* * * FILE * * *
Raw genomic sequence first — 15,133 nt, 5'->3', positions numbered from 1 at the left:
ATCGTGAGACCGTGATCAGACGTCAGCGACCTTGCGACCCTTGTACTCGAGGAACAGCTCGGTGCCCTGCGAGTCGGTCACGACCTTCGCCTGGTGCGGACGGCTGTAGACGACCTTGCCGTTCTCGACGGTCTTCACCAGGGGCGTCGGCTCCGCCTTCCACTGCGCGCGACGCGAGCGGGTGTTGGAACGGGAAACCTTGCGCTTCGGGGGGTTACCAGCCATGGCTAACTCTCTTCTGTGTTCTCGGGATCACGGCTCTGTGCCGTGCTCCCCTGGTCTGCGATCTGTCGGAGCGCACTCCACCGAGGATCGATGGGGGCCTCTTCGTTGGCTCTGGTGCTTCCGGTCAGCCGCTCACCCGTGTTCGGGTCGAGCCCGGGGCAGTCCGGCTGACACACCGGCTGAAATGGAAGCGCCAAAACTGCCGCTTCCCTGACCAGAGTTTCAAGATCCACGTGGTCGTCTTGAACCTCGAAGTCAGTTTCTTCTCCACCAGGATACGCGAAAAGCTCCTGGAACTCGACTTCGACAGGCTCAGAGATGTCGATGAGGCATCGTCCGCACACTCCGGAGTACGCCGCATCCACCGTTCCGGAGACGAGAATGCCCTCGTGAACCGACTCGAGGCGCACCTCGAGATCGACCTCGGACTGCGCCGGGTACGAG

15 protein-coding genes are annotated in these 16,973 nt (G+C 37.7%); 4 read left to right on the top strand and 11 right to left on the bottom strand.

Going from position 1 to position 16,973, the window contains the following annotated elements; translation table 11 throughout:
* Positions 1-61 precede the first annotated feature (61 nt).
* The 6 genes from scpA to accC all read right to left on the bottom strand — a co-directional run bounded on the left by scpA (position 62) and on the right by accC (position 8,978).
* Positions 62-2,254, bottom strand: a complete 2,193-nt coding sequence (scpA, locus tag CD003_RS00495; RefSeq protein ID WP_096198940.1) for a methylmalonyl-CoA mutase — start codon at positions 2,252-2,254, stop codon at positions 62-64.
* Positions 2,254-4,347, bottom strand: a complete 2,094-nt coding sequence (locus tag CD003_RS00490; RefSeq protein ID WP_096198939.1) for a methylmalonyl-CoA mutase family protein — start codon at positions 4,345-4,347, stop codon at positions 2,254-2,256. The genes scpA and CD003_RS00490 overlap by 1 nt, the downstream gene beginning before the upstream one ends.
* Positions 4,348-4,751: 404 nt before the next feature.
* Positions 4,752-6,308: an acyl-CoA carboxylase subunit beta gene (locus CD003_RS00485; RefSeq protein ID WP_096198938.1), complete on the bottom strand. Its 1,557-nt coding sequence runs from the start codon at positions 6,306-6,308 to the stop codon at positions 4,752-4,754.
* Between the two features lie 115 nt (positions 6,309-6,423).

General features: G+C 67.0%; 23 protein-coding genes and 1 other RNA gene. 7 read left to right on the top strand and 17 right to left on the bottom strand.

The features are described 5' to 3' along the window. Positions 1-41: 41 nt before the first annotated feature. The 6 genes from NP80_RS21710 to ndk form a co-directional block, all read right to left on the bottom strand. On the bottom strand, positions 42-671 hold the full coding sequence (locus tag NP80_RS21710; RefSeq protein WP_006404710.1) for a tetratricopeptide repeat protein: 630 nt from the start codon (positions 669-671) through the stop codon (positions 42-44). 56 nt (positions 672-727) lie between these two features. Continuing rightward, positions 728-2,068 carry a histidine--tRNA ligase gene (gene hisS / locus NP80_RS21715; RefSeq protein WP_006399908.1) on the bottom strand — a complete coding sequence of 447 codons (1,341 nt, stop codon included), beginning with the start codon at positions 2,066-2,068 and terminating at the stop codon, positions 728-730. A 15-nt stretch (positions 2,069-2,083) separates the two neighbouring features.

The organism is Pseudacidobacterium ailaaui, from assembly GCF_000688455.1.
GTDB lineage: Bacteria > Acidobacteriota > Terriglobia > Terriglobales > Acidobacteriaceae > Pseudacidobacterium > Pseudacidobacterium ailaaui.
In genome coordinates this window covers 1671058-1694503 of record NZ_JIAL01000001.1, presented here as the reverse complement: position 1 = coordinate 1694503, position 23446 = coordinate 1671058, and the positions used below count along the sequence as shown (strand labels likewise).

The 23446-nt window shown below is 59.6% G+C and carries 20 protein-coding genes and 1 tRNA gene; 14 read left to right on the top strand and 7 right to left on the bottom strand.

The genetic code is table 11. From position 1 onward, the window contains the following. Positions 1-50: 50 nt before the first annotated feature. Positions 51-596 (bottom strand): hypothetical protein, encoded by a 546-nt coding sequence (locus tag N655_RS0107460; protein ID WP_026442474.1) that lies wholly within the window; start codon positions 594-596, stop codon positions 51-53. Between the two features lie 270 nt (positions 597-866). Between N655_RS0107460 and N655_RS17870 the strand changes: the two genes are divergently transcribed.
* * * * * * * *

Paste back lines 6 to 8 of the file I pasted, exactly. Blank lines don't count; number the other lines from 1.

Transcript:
* The 6 genes from scpA to accC all read right to left on the bottom strand — a co-directional run bounded on the left by scpA (position 62) and on the right by accC (position 8,978).
* Positions 62-2,254, bottom strand: a complete 2,193-nt coding sequence (scpA, locus tag CD003_RS00495; RefSeq protein ID WP_096198940.1) for a methylmalonyl-CoA mutase — start codon at positions 2,252-2,254, stop codon at positions 62-64.
* Positions 2,254-4,347, bottom strand: a complete 2,094-nt coding sequence (locus tag CD003_RS00490; RefSeq protein ID WP_096198939.1) for a methylmalonyl-CoA mutase family protein — start codon at positions 4,345-4,347, stop codon at positions 2,254-2,256. The genes scpA and CD003_RS00490 overlap by 1 nt, the downstream gene beginning before the upstream one ends.